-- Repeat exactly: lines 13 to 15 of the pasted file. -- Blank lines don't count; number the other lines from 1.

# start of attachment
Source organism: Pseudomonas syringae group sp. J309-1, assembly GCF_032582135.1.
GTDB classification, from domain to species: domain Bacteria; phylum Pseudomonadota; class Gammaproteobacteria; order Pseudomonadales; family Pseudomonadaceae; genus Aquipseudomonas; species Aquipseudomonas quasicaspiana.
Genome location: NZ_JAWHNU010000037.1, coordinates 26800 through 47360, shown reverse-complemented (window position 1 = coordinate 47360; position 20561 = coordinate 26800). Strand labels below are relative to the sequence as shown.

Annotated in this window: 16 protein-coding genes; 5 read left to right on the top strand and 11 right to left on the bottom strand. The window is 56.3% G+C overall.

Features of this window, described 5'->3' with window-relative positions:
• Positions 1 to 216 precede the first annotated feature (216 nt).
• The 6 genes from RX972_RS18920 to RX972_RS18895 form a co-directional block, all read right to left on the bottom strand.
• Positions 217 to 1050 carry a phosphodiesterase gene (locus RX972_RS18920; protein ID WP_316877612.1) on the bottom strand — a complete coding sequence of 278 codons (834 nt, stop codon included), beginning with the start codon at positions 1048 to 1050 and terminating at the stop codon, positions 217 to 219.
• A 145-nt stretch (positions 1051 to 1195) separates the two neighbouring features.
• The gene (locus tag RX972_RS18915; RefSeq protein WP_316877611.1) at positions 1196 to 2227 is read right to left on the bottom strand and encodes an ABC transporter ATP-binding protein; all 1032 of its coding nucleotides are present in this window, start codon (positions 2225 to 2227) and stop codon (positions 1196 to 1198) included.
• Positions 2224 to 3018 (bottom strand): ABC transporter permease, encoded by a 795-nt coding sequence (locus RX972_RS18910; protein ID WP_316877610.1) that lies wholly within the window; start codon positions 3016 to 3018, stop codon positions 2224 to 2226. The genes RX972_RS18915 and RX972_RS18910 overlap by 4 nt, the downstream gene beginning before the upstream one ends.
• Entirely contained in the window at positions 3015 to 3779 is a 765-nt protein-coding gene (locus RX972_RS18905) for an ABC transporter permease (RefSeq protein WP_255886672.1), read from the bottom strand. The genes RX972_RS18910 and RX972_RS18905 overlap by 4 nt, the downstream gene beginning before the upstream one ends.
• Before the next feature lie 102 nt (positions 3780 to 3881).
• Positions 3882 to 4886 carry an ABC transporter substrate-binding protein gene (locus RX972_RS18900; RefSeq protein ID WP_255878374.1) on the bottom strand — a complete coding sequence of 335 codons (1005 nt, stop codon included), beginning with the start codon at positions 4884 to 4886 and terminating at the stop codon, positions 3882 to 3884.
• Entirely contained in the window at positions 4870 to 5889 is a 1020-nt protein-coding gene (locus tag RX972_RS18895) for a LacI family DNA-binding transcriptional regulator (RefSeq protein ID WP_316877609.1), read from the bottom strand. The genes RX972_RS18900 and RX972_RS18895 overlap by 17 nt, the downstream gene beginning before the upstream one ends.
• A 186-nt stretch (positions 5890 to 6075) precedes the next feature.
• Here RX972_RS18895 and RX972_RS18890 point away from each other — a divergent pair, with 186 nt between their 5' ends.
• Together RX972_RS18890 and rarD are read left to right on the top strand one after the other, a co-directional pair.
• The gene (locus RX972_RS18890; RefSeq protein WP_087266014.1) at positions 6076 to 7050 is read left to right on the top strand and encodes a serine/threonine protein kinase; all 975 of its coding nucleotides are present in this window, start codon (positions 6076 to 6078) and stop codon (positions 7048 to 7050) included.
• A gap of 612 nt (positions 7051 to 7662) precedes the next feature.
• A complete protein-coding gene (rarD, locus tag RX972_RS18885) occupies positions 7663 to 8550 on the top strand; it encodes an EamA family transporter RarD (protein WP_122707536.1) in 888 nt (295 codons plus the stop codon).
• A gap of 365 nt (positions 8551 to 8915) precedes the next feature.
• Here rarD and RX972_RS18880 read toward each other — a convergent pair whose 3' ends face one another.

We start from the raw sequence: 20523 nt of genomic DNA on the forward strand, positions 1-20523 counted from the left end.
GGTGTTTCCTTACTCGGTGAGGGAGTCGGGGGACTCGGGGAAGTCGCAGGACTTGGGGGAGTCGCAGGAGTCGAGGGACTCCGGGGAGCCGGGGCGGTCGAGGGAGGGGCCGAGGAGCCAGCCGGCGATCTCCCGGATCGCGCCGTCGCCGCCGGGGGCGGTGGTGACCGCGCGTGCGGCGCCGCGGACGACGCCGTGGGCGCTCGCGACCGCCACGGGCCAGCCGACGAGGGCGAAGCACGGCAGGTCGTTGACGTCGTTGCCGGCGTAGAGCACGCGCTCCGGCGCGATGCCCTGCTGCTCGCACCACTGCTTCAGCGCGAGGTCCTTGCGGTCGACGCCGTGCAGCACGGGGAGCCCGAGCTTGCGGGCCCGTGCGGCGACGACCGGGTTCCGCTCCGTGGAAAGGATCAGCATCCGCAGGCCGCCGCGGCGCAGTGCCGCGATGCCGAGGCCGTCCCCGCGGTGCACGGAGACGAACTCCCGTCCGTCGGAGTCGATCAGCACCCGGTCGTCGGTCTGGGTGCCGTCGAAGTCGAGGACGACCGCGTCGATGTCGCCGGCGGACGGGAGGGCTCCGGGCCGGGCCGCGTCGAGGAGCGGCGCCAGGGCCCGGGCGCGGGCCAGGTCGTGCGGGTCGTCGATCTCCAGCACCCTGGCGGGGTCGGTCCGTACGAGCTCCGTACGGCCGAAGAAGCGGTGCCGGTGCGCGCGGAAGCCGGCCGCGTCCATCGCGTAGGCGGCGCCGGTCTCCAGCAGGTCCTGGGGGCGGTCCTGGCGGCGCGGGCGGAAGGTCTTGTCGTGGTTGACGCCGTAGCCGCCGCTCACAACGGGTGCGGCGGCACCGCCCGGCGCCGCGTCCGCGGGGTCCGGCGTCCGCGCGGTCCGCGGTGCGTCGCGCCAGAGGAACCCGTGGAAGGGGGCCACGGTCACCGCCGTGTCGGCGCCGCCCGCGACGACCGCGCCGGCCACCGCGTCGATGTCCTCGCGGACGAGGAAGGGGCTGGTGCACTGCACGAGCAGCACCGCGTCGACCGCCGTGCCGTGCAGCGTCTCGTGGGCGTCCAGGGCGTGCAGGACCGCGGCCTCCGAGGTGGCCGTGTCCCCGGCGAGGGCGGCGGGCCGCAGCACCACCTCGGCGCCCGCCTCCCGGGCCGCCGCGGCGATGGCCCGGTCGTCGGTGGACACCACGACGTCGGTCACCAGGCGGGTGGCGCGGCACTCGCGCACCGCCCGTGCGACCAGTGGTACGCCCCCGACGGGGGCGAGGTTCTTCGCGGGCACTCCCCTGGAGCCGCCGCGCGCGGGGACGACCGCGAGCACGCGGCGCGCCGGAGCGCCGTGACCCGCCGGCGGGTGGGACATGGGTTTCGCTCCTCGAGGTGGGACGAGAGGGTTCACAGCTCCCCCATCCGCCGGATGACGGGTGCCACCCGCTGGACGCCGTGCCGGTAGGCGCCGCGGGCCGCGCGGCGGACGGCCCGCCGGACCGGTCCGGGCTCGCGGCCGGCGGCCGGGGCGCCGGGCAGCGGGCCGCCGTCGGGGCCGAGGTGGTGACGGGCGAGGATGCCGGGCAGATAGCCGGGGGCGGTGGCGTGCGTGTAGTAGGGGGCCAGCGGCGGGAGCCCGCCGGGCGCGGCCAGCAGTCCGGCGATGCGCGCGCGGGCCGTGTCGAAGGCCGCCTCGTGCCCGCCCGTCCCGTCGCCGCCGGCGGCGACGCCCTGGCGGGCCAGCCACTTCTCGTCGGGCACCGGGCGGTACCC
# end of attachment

• Before the next feature lie 102 nt (positions 3780 to 3881).
• Positions 3882 to 4886 carry an ABC transporter substrate-binding protein gene (locus RX972_RS18900; RefSeq protein ID WP_255878374.1) on the bottom strand — a complete coding sequence of 335 codons (1005 nt, stop codon included), beginning with the start codon at positions 4884 to 4886 and terminating at the stop codon, positions 3882 to 3884.
• Entirely contained in the window at positions 4870 to 5889 is a 1020-nt protein-coding gene (locus tag RX972_RS18895) for a LacI family DNA-binding transcriptional regulator (RefSeq protein ID WP_316877609.1), read from the bottom strand. The genes RX972_RS18900 and RX972_RS18895 overlap by 17 nt, the downstream gene beginning before the upstream one ends.